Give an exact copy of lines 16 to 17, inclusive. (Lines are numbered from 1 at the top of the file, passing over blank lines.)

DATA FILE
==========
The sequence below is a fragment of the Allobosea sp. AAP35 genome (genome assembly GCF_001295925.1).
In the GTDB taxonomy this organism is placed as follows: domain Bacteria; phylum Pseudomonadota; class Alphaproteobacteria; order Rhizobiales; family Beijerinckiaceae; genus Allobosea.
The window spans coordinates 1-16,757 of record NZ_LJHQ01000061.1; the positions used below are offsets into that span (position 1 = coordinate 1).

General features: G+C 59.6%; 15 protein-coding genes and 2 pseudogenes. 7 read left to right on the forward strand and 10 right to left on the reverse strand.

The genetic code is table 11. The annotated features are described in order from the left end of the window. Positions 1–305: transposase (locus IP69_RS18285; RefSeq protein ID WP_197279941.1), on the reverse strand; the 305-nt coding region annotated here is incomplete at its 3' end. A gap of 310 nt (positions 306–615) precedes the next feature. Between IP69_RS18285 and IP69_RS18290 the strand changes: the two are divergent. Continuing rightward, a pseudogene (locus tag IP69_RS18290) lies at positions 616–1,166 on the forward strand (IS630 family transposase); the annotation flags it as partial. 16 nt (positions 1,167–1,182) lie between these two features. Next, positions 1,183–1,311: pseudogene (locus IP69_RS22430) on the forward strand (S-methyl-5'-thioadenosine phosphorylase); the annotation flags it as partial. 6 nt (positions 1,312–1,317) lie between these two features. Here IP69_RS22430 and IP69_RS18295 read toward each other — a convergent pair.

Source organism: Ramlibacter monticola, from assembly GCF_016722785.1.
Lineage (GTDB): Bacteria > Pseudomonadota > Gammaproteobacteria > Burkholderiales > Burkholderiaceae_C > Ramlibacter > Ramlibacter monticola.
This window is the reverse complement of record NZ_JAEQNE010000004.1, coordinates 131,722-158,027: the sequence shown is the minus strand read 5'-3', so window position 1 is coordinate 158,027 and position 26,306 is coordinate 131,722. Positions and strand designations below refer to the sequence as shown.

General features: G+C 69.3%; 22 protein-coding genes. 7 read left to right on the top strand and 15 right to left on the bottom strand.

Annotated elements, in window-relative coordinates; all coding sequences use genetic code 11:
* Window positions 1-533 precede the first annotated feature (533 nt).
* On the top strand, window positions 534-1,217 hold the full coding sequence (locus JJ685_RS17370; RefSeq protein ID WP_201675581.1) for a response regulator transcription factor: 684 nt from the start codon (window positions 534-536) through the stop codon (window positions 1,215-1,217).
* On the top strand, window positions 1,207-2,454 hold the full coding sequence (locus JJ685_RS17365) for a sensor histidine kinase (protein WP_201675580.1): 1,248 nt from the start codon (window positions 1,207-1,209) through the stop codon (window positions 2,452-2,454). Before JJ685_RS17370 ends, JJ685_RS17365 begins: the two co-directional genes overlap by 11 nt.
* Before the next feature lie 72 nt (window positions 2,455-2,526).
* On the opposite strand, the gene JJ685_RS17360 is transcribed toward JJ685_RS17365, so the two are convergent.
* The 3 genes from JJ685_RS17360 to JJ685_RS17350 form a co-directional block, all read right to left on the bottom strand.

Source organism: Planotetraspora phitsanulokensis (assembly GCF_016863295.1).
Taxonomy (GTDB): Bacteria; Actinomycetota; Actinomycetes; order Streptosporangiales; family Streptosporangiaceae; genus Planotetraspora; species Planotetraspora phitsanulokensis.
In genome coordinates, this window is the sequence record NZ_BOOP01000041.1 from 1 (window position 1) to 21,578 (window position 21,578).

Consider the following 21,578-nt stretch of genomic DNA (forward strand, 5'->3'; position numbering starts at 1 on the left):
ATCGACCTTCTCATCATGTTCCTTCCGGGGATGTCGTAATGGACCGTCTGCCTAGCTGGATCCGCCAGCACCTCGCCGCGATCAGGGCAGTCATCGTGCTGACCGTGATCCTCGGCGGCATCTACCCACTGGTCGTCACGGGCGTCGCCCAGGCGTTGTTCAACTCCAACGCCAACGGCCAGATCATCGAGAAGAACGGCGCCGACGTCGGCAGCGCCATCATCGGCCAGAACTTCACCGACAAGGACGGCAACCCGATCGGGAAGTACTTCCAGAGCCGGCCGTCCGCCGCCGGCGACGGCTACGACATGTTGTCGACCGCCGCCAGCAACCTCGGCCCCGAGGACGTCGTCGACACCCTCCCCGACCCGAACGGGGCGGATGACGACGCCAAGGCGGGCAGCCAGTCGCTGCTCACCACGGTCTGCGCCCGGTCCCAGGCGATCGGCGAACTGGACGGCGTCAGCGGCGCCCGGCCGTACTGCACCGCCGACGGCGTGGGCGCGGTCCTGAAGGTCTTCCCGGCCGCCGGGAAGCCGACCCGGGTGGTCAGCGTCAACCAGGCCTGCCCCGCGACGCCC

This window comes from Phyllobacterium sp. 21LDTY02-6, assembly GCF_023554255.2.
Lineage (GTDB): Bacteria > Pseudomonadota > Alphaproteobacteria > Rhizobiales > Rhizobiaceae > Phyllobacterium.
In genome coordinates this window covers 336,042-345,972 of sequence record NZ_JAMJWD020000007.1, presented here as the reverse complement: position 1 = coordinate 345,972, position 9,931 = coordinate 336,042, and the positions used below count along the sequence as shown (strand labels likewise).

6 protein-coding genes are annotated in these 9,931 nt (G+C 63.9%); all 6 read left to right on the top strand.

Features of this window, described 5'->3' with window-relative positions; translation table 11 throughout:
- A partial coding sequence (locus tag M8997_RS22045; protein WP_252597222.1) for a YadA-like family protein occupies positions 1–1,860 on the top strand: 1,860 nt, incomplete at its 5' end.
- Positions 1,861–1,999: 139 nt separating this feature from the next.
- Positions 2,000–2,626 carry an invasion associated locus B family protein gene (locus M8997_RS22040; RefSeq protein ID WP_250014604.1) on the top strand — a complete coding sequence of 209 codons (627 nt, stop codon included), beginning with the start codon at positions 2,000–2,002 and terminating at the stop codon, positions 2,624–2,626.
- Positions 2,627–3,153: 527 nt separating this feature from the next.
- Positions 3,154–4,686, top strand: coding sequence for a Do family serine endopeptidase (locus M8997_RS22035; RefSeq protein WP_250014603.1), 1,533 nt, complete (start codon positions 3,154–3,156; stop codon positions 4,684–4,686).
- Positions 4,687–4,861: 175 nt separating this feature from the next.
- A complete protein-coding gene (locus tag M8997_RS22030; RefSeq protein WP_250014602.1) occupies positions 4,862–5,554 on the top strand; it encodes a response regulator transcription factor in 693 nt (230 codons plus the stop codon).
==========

* The 3 genes from JJ685_RS17360 to JJ685_RS17350 form a co-directional block, all read right to left on the bottom strand.

Source organism: Planotetraspora phitsanulokensis (assembly GCF_016863295.1).